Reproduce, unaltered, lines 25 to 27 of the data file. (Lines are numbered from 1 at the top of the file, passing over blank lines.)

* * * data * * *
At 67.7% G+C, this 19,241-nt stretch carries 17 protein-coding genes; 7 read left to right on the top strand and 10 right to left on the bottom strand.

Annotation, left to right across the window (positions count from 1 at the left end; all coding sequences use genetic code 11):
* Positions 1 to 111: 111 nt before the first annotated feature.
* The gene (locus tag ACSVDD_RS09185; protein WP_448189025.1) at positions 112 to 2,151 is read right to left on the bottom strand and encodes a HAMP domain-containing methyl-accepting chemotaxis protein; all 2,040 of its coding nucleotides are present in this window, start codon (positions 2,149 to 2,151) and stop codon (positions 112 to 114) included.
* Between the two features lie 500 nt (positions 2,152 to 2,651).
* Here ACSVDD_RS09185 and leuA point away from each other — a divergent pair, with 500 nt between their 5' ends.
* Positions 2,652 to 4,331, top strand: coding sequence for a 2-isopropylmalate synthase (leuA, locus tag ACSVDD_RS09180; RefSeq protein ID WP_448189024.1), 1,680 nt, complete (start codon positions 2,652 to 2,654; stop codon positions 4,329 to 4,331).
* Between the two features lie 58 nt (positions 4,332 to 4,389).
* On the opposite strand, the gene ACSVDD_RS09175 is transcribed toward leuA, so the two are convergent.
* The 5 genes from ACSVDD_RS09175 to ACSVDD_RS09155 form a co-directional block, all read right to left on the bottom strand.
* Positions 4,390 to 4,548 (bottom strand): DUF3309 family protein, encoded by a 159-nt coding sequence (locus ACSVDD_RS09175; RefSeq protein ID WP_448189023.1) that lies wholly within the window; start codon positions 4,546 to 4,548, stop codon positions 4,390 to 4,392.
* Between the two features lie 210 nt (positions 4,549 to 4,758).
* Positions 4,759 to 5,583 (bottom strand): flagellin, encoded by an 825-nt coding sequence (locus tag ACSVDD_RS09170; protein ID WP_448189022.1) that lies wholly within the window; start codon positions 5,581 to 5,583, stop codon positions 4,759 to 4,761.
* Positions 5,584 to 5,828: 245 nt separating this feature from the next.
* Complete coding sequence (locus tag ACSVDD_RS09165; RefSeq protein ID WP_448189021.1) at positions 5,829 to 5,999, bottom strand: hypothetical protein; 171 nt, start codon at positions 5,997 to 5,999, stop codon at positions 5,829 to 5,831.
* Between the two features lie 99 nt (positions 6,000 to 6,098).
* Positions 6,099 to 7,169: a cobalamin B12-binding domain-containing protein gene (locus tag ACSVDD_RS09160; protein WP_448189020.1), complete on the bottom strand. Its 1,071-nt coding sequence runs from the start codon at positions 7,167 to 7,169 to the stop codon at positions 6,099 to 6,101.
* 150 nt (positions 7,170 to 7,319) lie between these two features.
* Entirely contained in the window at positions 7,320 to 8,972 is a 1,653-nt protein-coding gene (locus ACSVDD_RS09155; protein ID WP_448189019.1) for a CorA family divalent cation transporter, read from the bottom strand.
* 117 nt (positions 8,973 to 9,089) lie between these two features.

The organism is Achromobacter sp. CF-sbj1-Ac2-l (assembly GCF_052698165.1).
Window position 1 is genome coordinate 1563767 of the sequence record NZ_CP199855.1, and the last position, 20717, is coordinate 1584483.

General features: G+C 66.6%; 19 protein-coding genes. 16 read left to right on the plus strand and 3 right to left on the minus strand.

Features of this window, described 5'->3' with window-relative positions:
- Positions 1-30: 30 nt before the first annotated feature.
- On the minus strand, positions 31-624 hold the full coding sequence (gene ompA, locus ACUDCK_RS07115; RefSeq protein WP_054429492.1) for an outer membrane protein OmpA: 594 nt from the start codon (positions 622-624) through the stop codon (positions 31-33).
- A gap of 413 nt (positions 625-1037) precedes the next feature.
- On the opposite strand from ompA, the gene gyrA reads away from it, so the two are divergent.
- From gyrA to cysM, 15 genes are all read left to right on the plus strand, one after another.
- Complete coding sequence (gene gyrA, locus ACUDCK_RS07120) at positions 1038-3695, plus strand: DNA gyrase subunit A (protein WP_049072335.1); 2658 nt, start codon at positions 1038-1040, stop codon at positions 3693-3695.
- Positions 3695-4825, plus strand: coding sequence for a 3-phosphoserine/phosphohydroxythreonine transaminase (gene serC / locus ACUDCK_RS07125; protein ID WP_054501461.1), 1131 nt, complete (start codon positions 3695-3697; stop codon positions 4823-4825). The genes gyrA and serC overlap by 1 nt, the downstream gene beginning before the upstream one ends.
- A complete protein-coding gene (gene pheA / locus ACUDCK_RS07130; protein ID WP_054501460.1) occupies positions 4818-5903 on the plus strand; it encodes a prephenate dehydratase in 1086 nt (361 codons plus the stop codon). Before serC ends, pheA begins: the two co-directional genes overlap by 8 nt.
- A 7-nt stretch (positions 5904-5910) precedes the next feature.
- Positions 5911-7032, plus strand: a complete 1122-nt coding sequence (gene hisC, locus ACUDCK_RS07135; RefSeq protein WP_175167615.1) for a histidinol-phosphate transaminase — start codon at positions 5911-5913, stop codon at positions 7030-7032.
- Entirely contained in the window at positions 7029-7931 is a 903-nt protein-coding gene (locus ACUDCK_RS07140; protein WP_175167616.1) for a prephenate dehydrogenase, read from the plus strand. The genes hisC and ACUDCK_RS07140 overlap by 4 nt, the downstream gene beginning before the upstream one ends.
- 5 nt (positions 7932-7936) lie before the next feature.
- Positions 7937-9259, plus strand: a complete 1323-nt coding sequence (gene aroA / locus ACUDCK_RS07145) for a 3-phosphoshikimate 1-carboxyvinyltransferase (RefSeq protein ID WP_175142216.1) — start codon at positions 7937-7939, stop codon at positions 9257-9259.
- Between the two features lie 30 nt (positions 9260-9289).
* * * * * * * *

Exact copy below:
- Positions 1-30: 30 nt before the first annotated feature.
- On the minus strand, positions 31-624 hold the full coding sequence (gene ompA, locus ACUDCK_RS07115; RefSeq protein WP_054429492.1) for an outer membrane protein OmpA: 594 nt from the start codon (positions 622-624) through the stop codon (positions 31-33).
- A gap of 413 nt (positions 625-1037) precedes the next feature.